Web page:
- Fracking can be done "safely and sensibly," the chief executive of Cuadrilla says
- Measures must be put in place to limit the risk of triggering earthquakes, government says
- Fracking was halted last year after it caused two small tremors in northwestern England
- Opponents: It's a dirty process, and promises of cheap, abundant gas are "deluded"
Britain's government lifted its ban on a controversial mining process known as hydraulic fracturing, or fracking, Thursday, allowing companies to continue their exploration of shale gas reserves.
Energy Secretary Edward Davey said the decision was subject to new controls to limit the risks of seismic activity.
A halt was called to fracking last year after two small earthquakes in Lancashire, northwestern England, where Cuadrilla Resources was exploring for shale gas.
The process involves pumping millions of gallons of water and chemicals into shale formations deep beneath the Earth's surface, causing the fracturing of the rock and the release of natural gas.
It has proved controversial in the United States, where supporters say it provides cheap energy but critics are concerned about the potential for chemicals to seep into the drinking water supply.
The new controls imposed by the UK Department of Energy and Climate Change include a requirement to carry out a seismic survey before work starts.
Firms involved must also draw up a plan showing how the seismic risks will be limited, and monitor seismic activity before, during and after the exploration.
Cuadrilla Resources said Thursday's decision to allow fracking to resume marked a significant step for Britain's future onshore gas industry.
"Today's news is a turning point for the country's energy future. Shale gas has the potential to create jobs, generate tax revenues, reduce our reliance on imported gas, and improve our balance of payments," chief executive Francis Egan said in a statement.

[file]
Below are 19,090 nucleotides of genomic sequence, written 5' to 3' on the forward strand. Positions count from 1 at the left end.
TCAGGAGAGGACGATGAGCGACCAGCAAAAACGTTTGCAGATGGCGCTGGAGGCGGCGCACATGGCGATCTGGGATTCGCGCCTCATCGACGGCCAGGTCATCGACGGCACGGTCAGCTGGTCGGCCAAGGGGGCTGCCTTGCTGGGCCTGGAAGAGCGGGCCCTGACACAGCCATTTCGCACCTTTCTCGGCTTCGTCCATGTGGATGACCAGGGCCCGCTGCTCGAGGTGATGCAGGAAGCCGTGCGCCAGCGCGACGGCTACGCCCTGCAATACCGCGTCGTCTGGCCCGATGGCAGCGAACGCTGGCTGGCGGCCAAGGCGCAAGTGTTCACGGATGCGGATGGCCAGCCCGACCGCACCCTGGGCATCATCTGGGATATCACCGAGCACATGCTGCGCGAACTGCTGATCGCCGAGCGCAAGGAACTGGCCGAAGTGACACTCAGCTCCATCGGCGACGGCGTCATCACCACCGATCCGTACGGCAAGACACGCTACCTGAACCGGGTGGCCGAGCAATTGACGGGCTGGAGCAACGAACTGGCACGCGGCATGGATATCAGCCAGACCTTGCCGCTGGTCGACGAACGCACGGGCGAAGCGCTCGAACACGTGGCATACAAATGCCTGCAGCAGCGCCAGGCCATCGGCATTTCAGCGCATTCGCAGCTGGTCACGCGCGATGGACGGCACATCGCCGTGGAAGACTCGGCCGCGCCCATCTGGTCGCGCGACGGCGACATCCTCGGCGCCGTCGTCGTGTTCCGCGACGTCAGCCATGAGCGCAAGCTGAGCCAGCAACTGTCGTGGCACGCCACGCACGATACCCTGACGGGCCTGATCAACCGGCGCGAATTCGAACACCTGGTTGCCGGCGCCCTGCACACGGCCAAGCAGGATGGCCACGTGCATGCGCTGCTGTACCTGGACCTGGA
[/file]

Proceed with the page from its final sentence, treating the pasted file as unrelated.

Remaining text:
In an interview with CNN, Egan insisted that fracking could be done "safely and sensibly" in Britain and that there are huge reserves to be exploited.
The company believes there is about 200 trillion cubic feet of gas under the ground just within its license area in Lancashire. To put that figure into context, the United Kingdom uses about 3 trillion cubic feet of gas a year, Egan said.
He said he could understand that people are concerned but pointed out that the two tremors triggered in April and May of last year "were not major events."
The website of the British Geological Survey shows it has recorded nine tremors of a similar magnitude in the past two months, he said.
"They are not life-threatening events or damage-inducing events, but they do cause concern, so as a consequence the fracking was suspended," he said.
Cuadrilla has done a lot of work since then, he said, including carrying out 3-D mapping of the area. Extensive arrays will be installed around the wells to monitor seismic activity, he added.
As for concerns about how the liquids used in fracking will affect water supplies, Egan said the company uses only one friction-reducing chemical, in small quantities. He said it is not hazardous and the government oversees its use.
The strong regulatory environment in the United Kingdom "will stand us in good stead," Egan said, although he acknowledged it would mean the pace of exploration may be slower than in the United States.
The process has sparked opposition in the United Kingdom.
The government announcement marks "the start of a major battle over what sort of world we will leave to our children," said Lilly Morse, an activist with the Frack Off campaign group.
"The government and industry's promises of cheap, abundant gas are deluded," she said, adding that in the United States, "the gas bubble has already burst" and some fracking companies are on the verge of bankruptcy.
"The government's strategy of relying on fracking to fuel a new wave of gas-fired power stations is utterly insane. Fracking is dirty, destructive and extremely expensive, and could never deliver the quantities of gas envisaged."